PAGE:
Vidosava Đorđević, Lilika Zvezdanović, Vladan Ćosić, Predrag Vlahović, Slavica Kundalić, Tatjana Jevtović-Stoimenov, Bojana Stamenković and Dragoslav Mitrović

Serum Levels and in Vitro Production of Th1- and Th2-Type Cytokines by Peripheral Blood Mononuclear Cells in Patients Suffering from Systemic Lupus Erythematosus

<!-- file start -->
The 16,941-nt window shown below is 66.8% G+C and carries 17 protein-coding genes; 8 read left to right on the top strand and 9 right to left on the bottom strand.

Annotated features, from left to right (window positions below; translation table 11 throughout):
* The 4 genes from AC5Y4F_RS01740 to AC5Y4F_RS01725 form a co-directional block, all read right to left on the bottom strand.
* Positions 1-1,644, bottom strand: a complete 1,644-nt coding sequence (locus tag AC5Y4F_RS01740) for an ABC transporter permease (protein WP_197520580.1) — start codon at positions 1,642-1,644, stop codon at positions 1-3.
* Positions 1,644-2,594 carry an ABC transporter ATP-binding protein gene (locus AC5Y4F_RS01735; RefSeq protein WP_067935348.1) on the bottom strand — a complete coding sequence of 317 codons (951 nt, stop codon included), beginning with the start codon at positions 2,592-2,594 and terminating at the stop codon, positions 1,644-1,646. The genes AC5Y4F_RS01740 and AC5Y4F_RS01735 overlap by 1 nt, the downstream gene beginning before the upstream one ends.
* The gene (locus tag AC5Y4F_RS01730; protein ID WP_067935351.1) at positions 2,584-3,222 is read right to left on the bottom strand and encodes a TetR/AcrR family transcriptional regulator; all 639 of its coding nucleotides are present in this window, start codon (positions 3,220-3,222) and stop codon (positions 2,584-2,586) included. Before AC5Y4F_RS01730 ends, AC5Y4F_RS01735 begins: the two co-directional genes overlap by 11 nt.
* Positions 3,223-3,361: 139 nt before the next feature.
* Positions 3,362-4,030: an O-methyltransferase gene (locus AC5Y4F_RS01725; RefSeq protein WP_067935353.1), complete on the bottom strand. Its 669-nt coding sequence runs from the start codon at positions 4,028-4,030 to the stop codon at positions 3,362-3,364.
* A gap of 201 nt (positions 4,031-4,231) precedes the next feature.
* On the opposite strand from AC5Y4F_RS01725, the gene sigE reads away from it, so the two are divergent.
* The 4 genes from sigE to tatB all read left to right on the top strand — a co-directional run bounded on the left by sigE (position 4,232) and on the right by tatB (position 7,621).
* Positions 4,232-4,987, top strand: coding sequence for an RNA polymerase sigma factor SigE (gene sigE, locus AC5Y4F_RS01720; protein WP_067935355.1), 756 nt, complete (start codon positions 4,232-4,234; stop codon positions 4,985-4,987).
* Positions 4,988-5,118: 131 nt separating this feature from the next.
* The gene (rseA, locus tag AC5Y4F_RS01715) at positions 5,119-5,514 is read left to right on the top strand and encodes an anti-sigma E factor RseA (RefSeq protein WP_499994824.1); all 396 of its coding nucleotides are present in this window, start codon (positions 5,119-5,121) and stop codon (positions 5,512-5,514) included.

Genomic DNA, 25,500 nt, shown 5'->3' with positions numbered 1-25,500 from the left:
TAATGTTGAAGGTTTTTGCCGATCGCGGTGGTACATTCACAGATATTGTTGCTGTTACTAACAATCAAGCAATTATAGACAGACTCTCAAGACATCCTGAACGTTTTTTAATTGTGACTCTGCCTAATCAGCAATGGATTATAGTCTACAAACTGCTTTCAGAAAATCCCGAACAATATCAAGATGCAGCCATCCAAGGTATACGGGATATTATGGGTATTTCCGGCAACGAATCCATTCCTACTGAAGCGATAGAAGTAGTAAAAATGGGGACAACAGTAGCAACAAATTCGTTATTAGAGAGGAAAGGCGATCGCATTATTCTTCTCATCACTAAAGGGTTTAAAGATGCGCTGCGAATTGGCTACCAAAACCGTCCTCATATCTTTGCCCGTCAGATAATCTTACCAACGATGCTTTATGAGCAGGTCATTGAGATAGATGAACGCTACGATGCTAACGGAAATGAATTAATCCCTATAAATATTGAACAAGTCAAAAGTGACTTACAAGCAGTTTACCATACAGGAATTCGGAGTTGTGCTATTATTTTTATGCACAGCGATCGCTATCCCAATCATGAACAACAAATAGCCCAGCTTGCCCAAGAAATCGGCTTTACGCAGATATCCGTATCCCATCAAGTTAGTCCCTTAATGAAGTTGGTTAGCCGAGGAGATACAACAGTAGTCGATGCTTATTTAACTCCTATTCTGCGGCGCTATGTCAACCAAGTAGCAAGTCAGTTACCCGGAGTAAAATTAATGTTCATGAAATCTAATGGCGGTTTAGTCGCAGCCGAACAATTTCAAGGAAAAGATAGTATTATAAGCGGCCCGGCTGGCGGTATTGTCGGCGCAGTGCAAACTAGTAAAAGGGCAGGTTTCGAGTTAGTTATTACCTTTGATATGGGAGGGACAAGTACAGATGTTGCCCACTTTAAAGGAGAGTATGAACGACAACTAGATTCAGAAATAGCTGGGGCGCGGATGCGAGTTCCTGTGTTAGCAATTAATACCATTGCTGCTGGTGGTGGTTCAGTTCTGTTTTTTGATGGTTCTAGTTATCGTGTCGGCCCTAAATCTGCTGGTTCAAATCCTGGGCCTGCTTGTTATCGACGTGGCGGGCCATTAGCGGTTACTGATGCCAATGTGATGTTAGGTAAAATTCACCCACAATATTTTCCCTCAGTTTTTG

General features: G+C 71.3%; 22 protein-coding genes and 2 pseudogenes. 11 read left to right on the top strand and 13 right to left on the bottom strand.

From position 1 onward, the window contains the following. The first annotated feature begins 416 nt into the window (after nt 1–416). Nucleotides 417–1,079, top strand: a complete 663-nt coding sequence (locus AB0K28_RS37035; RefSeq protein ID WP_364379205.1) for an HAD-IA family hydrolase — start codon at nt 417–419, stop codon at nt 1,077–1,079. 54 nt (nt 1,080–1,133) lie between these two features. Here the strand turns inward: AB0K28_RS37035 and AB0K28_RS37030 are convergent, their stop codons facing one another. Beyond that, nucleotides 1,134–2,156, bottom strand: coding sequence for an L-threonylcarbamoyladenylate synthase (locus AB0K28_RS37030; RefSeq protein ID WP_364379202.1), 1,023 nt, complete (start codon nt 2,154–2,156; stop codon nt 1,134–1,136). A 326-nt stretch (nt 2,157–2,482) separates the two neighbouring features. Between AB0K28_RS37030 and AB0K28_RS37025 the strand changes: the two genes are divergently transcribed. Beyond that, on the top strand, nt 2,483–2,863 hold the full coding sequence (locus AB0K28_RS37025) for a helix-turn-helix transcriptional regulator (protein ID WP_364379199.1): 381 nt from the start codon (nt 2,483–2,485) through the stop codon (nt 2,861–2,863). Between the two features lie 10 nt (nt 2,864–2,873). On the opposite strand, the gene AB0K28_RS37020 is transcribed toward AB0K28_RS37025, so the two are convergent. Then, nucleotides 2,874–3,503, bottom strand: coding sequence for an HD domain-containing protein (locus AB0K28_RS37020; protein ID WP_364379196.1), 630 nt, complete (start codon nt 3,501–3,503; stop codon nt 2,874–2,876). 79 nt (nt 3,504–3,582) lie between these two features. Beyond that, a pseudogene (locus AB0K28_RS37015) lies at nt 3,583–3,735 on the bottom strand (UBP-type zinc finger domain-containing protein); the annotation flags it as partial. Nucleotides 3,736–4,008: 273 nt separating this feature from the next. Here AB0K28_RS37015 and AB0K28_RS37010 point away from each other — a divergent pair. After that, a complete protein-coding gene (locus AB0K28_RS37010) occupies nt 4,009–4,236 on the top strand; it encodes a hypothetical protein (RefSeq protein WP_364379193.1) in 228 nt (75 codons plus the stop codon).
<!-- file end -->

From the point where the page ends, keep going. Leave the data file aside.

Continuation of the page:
Th1-type and Th2-type cytokine profiles and adhesion molecules in the serum of patients suffering from systemic lupus erythematosus and the cytokine production by peripheral blood mononuclear cells (PBMC) were studied. Tumor necrosis factor-alpha (TNF-α), interferongamma (IFN-γ), interleukin-1β (IL-1β), IL-4, IL-10, IL-13, intercellular adhesion molecule-1 (ICAM-1) and vascular cell adhesion molecule-1 (VCAM-1) were measured using ELISA technique in the sera of 16 systemic lupus erythematosus patients without vasculitis (SLE), 30 SLE patients with vasculitis (LV), and in 18 healthy controls. The cytokines were also measured in the culture media of unstimulated, concana valin-A (Con-A) and phorbol-12-myristate-13-acetate (PMA) stimulated PBMC. TNF-α serum levels were significantly elevated in both SLE and LV patients and those of IL-1β in SLE patients. TNF-α was also significantly increased in SLE compared to LV patients. Serum levels of all three Th-2 cytokines were significantly elevated in both SLE and LV patients compared to healthy controls. Serum IFN-γ and Th2 cytokine levels were significantly increased in patients with more active disease. Both ICAM-1 and VCAM-1 were significantly increased in SLE patients and only VCAM-1 in LV patients. ICAM-1 showed a significant correlation with IL-1β, IFN-γ, IL-4 and IL-10 in both patient groups. In the SLE group VCAM-1 correlated significantly only with ICAM-1, but in the LV group only with IL-1β and IFN-γ. Compared to healthy controls, basal TNF-α and IL-4 production by unstimulated PBMC derived from SLE patients were significantly increased. Con-A-stimulated PBMC of both SLE groups produced significantly more IFN-γ, IL-4 and IL-13 than Con-A-stimulated control cells. Con-A-stimulated cells derived from LV patients produced much more INF-γ than cells from SLE patients. PMA strongly stimulated INFγ, TNFα and IL-13 production by cells derived from both SLE groups but had no effect on IL-4 production. In addition, it had little if any effect on the production of INFγ and IL-13 by PBMC derived from healthy donors. These findings suggest that the altered pattern of cytokine production by PBMC may play an important role in the SLE pathophysiology, accounting for differences in the clinical expression of the disease. The differences in adhesion molecules production and their correlation with cytokines suggest ICAM-1 and VCAM-1 as useful markers in SLE patients stratification.